I'm loathe to dictate a band's setlist (a la the assholes in Calgary), but by the same token, I really want to hear certain songs. With Frightened Rabbit, "Fast Blood" is one of them, and I was elated by its return to the setlist, orgasmic entendres and all. In fact, those older songs continue to mesmerize: "The Modern Leper," "My Backwards Walk," "Old Old Fashioned," to name a few. Now I can add "State Hospital" and "Oil Slick" among others to that list. "Oil Slick" in particular has snuck up on me; with its slinky guitar and rising coda, it'd be a huge pop hit in my alternate universe.

The band closed with the trifecta of "The Woodpile," "Keep Yourself Warm," and "The Loneliness and the Scream." With "Keep Yourself Warm," Scott explained how they were trying not to play it for a year, but eventually gave in -- a smart move. It's a favorite for a reason, not least because of the blunt sexual imagery and searing, highly repeatable lines ("You won't find love in a hole" and "It takes more than fucking someone/to keep yourself warm"), and it never fails to inspire a visceral response in the audience. There's an amazing video on YouTube of the crowd doing all the work for Scott in an intimate hometown show; I don't think we get anywhere near the Scottish fans' connection, but every time I've seen the band, we make a decent effort.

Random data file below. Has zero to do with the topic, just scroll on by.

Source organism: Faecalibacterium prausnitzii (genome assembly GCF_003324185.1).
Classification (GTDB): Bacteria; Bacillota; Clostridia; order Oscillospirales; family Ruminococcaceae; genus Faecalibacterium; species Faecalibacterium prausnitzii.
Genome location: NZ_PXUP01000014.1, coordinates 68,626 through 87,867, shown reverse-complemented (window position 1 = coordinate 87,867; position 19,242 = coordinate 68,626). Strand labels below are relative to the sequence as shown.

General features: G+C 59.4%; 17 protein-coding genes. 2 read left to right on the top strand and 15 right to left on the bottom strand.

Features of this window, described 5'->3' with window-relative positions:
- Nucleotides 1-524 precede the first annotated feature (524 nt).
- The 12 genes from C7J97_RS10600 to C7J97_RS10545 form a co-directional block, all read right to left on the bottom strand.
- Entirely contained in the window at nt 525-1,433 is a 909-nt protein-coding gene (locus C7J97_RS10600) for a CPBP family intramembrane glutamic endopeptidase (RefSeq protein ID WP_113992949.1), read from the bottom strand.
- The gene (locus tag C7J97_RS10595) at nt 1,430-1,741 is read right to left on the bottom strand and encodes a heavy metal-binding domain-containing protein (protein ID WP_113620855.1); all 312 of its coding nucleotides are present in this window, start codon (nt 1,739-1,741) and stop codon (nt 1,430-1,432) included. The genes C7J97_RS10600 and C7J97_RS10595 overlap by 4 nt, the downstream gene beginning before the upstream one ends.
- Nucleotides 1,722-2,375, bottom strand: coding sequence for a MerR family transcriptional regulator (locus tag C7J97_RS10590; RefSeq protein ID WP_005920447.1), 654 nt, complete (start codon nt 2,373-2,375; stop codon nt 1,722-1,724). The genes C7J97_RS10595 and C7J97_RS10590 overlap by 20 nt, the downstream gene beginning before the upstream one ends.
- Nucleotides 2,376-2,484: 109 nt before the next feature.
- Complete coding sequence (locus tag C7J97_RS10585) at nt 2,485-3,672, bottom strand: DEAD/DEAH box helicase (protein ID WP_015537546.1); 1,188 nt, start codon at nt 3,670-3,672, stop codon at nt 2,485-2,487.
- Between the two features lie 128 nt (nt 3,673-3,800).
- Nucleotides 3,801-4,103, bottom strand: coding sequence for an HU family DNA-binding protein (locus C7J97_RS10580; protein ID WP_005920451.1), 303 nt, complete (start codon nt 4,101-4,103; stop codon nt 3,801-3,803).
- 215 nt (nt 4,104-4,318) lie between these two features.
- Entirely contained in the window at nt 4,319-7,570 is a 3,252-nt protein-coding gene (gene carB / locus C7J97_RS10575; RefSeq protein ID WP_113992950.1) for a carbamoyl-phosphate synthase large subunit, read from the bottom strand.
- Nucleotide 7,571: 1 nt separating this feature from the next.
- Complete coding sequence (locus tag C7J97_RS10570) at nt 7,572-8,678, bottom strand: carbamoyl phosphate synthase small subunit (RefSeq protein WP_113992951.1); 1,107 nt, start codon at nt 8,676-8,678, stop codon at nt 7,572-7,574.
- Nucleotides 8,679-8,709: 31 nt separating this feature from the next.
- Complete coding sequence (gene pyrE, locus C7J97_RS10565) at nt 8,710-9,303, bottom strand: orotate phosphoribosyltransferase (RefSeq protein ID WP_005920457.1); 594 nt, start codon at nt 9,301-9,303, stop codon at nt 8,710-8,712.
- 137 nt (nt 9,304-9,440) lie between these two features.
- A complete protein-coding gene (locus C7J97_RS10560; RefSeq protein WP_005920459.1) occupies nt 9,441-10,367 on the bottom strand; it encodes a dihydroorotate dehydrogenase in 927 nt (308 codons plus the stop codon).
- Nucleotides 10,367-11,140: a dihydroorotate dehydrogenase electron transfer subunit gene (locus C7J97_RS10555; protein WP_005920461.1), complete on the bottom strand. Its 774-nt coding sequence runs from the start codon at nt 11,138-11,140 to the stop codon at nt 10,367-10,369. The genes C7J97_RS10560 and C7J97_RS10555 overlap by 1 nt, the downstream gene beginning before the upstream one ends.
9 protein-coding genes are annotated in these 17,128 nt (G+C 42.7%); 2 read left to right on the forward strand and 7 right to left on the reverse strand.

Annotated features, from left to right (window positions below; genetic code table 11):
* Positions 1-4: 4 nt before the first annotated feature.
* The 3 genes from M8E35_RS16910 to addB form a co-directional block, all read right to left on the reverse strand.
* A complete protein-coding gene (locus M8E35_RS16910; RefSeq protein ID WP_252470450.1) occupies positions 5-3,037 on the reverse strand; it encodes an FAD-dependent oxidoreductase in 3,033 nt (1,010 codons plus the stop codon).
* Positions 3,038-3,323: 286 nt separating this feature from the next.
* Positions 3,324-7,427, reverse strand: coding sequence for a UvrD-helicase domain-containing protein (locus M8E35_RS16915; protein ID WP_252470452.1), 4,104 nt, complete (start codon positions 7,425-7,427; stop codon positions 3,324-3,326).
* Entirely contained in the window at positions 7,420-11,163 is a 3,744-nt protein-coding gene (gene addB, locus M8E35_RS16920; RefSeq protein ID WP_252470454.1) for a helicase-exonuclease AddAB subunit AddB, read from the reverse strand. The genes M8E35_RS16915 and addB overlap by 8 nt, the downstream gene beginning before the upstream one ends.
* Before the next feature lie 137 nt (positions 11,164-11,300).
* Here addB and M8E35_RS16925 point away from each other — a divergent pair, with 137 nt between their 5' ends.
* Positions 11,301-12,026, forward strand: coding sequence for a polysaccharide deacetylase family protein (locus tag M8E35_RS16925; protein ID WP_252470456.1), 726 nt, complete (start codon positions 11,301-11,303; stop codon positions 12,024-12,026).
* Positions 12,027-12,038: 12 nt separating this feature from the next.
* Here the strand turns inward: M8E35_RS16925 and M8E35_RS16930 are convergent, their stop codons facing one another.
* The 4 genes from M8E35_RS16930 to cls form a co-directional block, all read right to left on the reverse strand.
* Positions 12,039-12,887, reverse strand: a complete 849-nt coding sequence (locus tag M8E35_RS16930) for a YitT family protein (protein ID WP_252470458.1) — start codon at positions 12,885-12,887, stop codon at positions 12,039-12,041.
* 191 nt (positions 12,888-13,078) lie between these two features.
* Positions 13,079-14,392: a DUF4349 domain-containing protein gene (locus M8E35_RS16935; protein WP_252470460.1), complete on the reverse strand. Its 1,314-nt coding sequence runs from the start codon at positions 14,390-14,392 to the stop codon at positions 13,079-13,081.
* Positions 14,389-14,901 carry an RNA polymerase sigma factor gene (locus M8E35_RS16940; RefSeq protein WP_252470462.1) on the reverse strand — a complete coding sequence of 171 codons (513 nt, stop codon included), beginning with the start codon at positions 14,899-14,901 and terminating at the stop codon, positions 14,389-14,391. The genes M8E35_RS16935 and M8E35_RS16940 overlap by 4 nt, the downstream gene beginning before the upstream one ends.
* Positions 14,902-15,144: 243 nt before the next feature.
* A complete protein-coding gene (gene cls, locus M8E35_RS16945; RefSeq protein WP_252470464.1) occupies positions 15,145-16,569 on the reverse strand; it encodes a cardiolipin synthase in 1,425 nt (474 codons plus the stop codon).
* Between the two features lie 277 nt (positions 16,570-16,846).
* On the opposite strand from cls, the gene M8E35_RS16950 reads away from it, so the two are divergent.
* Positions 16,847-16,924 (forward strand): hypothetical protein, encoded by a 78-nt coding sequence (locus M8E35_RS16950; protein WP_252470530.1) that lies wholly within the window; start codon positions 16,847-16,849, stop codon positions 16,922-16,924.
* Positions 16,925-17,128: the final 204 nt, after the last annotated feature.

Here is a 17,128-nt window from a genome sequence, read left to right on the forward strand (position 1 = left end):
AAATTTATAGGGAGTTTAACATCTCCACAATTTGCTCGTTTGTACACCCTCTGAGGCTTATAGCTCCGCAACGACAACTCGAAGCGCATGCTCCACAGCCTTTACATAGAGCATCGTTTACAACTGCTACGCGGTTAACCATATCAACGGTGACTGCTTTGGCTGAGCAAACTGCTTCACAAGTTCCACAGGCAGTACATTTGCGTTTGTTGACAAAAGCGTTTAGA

I kind of want to go into an extended treatise on the song's shift from a hymn to a highland wail to an anthem to a disco track (a similarly dancey beat takes over in the last third of "The Twist," by the way), only to double back on itself, but I'm not qualified to do so. I also want to remark that the brothers' bond might be one of the reasons the drums and percussion more prominently anchor the band's songs as opposed to other acoustic/songwriter-based setups, but that too is beyond my abilities. However, I will note that tonight in the instrumental apex of the song, Scott quoted from the song itself and not another artist's work, unlike at previous shows.

Speaking of visceral tracks, "The Loneliness and the Scream" was the closer I wanted to hear, mostly for the screaming part. That song is pure release, whether you're tuned into the driving rhythm or the echoing calls. The opening band the Augustines returned to the stage to shout and drum and hug and jump and drink -- all completely valid reactions to this powerhouse.